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Famous Rosicrucian alchemical allegory. Translated into English in 1690.
The Chemical Wedding of Christian Rosenkreutz, often looked upon as the third Rosicrucian manifesto, has an entirely different tone from the other Rosicrucian documents. Unlike the Rosicrucian manifestoes, which address the transformation of society, The Chemical Wedding is concerned with the inner transformation of the soul. It is a deeply interior work, one which asks the reader to step into its world of symbols and walk with Christian Rosenkreutz along his path of transformation. Despite its importance as a key text of the Western esoteric traditions, this is the first ever contemporary English translation of The Chemical Wedding, made especially for this edition by Joscelyn Godwin. Also included in this edition is an introduction and commentary by Adam McLean, which illuminates the transformative symbolism.
The text and commentary on one of the founding books of Rosicrucianism.
Christian Rosenkreutz's remarkable adventures read like a fairy story, a dream, even at times like Kafka. Drawing on the work of Rudolf Steiner, this book shows that the Chymical Wedding is an allegory of a path of initiation; a spiritual quest suited to the present epoch. "The journey of which it tells is a journey we must all take sooner or later."
On an evening before Easter Day, I sat at a table, and having (as my custom was) in my humble prayer sufficiently conversed with my Creator, and considered many great mysteries (whereof the Father of Lights his Majesty had shown me not a few) and being now ready to prepare in my heart, together with my dear Paschal Lamb, a small, unleavened, undefiled cake; all of a sudden arose so horrible a tempest, that I imagined no other but that through its mighty force, the hill on which my little house was founded would fly into pieces. But inasmuch as this, and the like from the Devil (who had done me many a spite) was no new thing to me, I took courage, and persisted in my meditation, till somebody in an unusual manner touched me on the back; whereupon I was so hugely terrified, that I dared hardly look about me; yet I showed myself as cheerful as (in such occurrences) human frailty would permit. Now the same thing still twitching me several times by the coat, I looked back, and behold it was a fair and glorious lady, whose garments were all sky-coloured, and curiously (like Heaven) bespangled with golden stars; in her right hand she bore a trumpet of beaten gold, on which a Name was engraved which I could well read but am as yet forbidden to reveal it.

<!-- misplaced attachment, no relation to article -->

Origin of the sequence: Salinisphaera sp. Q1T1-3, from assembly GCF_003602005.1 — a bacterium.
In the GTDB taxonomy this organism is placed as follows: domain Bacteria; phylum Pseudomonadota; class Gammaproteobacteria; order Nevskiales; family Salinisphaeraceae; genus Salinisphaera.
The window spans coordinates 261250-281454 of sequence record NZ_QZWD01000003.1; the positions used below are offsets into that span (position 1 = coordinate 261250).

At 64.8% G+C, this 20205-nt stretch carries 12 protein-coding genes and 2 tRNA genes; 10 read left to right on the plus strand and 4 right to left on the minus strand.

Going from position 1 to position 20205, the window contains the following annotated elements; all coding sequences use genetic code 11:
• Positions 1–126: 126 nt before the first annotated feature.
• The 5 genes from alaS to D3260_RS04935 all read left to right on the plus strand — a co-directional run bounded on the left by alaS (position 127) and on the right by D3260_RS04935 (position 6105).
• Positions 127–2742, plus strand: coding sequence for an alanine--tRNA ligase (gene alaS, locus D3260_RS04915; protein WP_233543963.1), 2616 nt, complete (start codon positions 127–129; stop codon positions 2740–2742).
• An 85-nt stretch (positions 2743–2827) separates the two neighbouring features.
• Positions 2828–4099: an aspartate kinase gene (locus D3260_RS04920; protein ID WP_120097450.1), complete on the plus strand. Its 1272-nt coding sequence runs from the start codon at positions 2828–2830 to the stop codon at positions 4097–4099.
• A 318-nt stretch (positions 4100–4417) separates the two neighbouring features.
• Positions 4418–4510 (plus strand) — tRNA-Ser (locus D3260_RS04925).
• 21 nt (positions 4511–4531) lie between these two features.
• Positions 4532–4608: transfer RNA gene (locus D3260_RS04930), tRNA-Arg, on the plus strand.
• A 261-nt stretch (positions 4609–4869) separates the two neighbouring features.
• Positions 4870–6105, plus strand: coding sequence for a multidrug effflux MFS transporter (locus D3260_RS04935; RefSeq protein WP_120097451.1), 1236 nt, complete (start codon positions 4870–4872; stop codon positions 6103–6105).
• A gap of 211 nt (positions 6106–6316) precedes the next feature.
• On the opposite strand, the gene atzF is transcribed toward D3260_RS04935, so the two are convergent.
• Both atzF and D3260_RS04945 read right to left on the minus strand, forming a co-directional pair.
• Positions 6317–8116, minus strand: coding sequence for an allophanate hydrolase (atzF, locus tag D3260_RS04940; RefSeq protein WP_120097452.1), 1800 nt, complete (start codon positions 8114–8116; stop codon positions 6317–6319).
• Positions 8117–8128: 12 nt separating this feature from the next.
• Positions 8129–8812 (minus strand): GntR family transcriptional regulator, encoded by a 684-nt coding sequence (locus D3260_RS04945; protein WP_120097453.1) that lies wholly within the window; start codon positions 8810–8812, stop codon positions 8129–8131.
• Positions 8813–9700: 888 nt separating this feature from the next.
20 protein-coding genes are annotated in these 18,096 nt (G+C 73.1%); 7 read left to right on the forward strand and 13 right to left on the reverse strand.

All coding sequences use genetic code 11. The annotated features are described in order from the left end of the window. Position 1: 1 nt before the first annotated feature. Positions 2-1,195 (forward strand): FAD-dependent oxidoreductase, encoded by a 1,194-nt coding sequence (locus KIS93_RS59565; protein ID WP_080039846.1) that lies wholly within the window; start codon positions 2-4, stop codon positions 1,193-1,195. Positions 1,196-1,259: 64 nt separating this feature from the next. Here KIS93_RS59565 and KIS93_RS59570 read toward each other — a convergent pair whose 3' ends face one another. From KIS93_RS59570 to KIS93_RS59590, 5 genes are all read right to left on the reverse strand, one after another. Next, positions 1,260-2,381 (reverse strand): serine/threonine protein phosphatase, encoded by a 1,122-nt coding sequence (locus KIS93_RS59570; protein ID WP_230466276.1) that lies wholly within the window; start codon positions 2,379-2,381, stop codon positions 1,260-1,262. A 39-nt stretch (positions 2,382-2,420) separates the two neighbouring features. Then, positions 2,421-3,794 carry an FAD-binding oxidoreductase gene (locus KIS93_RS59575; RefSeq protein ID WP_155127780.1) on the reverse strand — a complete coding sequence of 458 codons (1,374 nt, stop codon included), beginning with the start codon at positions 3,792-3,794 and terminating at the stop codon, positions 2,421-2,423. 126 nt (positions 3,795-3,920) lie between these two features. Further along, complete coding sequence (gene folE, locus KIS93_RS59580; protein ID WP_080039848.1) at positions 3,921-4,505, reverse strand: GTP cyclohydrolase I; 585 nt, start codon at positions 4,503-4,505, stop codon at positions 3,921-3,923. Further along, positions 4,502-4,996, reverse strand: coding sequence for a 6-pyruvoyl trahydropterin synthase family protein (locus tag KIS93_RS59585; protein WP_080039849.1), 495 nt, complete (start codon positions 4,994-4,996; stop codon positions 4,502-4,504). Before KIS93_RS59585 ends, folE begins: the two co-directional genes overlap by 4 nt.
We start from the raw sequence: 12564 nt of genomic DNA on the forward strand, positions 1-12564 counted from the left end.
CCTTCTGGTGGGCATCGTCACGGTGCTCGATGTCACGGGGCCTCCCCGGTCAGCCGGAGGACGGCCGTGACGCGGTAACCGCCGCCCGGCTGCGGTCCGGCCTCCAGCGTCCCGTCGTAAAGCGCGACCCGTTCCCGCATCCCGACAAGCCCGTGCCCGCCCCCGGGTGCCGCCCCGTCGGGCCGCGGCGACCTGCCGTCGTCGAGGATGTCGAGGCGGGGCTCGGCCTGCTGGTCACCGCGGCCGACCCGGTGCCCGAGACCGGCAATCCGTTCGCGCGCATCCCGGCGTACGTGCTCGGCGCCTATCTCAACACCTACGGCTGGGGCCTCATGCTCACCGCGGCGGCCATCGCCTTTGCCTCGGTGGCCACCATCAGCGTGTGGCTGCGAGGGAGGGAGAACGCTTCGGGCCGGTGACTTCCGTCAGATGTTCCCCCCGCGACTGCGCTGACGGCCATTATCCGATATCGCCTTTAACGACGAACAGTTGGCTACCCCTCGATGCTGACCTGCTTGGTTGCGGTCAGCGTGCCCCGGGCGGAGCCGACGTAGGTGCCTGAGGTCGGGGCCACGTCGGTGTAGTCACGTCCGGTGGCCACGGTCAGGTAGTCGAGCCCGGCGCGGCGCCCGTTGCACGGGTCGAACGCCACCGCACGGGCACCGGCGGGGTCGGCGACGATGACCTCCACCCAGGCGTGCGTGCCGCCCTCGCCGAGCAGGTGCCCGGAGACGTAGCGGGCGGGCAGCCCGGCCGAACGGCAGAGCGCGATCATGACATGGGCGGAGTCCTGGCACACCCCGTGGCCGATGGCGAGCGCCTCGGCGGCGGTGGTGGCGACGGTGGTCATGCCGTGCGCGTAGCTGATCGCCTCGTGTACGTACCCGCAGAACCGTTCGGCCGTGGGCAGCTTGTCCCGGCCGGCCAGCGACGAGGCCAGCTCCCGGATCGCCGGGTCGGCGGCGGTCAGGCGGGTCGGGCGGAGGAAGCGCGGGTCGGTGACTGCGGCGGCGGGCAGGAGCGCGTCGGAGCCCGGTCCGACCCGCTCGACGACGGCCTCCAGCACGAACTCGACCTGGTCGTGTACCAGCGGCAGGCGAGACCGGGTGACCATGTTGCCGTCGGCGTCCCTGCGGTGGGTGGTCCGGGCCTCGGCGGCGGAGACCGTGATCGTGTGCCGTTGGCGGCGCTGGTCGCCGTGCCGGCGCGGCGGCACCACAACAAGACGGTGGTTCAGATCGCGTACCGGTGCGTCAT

Originally published in 1888, this is Arthur Edward Waite's version of this important Rosicrucian publication. Although its authorship is anonymous, this allegorical story has been attributed to the theologian Johann Valentin Andreae. It is often connected with other Rosicrucian documents, including the Fama Fraternitatis and the Confessio Fraternitatis of the Rosicrucian Fraternity. This allegory tells the story of Christian Rosenkreutz's invitation to the wedding of the king and queen. During his seven day journey, Rosenkreutz experiences progressive tests, purification, and death. The Chymical Wedding of Christian Rosenkreutz is a romantic expression of the journey and eventual goal of the philosophy and practice of Alchemy. Arthur Edward Waite's translation is an adaptation and revision of that of E. Foxcroft, who translated the Chemical Wedding of Christian Rosencreutz into English in 1690.

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